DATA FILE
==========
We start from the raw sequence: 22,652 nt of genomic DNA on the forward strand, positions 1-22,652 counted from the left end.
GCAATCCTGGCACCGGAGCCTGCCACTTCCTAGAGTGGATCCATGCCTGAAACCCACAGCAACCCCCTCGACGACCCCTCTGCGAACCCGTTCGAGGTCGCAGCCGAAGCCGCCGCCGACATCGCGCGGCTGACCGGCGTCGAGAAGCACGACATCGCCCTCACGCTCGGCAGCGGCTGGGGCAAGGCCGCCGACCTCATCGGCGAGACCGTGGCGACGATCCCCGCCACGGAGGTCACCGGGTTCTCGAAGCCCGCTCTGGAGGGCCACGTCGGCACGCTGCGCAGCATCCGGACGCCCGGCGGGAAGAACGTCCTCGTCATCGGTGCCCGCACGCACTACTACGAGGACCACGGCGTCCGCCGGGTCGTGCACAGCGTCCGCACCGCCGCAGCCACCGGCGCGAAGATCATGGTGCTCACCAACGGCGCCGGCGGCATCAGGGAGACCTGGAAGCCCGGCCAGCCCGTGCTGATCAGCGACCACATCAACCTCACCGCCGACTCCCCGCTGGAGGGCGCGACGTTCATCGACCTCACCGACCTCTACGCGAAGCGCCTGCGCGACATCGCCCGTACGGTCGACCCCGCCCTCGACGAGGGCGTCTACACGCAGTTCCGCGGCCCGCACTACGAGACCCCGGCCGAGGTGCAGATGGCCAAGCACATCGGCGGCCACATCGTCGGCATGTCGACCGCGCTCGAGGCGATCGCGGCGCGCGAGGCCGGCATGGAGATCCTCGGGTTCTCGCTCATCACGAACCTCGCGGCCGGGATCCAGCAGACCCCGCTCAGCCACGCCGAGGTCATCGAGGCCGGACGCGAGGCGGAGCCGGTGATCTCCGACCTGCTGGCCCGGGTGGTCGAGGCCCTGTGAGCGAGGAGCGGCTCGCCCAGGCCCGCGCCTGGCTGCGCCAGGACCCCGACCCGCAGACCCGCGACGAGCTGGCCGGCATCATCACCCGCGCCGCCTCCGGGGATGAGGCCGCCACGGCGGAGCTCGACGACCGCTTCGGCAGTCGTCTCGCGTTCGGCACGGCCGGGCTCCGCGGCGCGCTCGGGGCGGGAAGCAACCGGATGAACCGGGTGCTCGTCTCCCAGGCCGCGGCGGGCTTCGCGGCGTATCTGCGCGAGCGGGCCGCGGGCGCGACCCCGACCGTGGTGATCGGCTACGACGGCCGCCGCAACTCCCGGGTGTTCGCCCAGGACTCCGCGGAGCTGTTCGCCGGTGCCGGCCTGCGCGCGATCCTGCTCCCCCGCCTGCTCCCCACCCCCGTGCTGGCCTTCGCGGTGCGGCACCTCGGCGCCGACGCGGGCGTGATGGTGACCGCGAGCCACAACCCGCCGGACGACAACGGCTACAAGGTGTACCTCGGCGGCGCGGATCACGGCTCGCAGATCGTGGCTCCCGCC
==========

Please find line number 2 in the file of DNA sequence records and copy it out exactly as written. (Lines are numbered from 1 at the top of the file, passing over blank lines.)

GCAATCCTGGCACCGGAGCCTGCCACTTCCTAGAGTGGATCCATGCCTGAAACCCACAGCAACCCCCTCGACGACCCCTCTGCGAACCCGTTCGAGGTCGCAGCCGAAGCCGCCGCCGACATCGCGCGGCTGACCGGCGTCGAGAAGCACGACATCGCCCTCACGCTCGGCAGCGGCTGGGGCAAGGCCGCCGACCTCATCGGCGAGACCGTGGCGACGATCCCCGCCACGGAGGTCACCGGGTTCTCGAAGCCCGCTCTGGAGGGCCACGTCGGCACGCTGCGCAGCATCCGGACGCCCGGCGGGAAGAACGTCCTCGTCATCGGTGCCCGCACGCACTACTACGAGGACCACGGCGTCCGCCGGGTCGTGCACAGCGTCCGCACCGCCGCAGCCACCGGCGCGAAGATCATGGTGCTCACCAACGGCGCCGGCGGCATCAGGGAGACCTGGAAGCCCGGCCAGCCCGTGCTGATCAGCGACCACATCAACCTCACCGCCGACTCCCCGCTGGAGGGCGCGACGTTCATCGACCTCACCGACCTCTACGCGAAGCGCCTGCGCGACATCGCCCGTACGGTCGACCCCGCCCTCGACGAGGGCGTCTACACGCAGTTCCGCGGCCCGCACTACGAGACCCCGGCCGAGGTGCAGATGGCCAAGCACATCGGCGGCCACATCGTCGGCATGTCGACCGCGCTCGAGGCGATCGCGGCGCGCGAGGCCGGCATGGAGATCCTCGGGTTCTCGCTCATCACGAACCTCGCGGCCGGGATCCAGCAGACCCCGCTCAGCCACGCCGAGGTCATCGAGGCCGGACGCGAGGCGGAGCCGGTGATCTCCGACCTGCTGGCCCGGGTGGTCGAGGCCCTGTGAGCGAGGAGCGGCTCGCCCAGGCCCGCGCCTGGCTGCGCCAGGACCCCGACCCGCAGACCCGCGACGAGCTGGCCGGCATCATCACCCGCGCCGCCTCCGGGGATGAGGCCGCCACGGCGGAGCTCGACGACCGCTTCGGCAGTCGTCTCGCGTTCGGCACGGCCGGGCTCCGCGGCGCGCTCGGGGCGGGAAGCAACCGGATGAACCGGGTGCTCGTCTCCCAGGCCGCGGCGGGCTTCGCGGCGTATCTGCGCGAGCGGGCCGCGGGCGCGACCCCGACCGTGGTGATCGGCTACGACGGCCGCCGCAACTCCCGGGTGTTCGCCCAGGACTCCGCGGAGCTGTTCGCCGGTGCCGGCCTGCGCGCGATCCTGCTCCCCCGCCTGCTCCCCACCCCCGTGCTGGCCTTCGCGGTGCGGCACCTCGGCGCCGACGCGGGCGTGATGGTGACCGCGAGCCACAACCCGCCGGACGACAACGGCTACAAGGTGTACCTCGGCGGCGCGGATCACGGCTCGCAGATCGTGGCTCCCGCC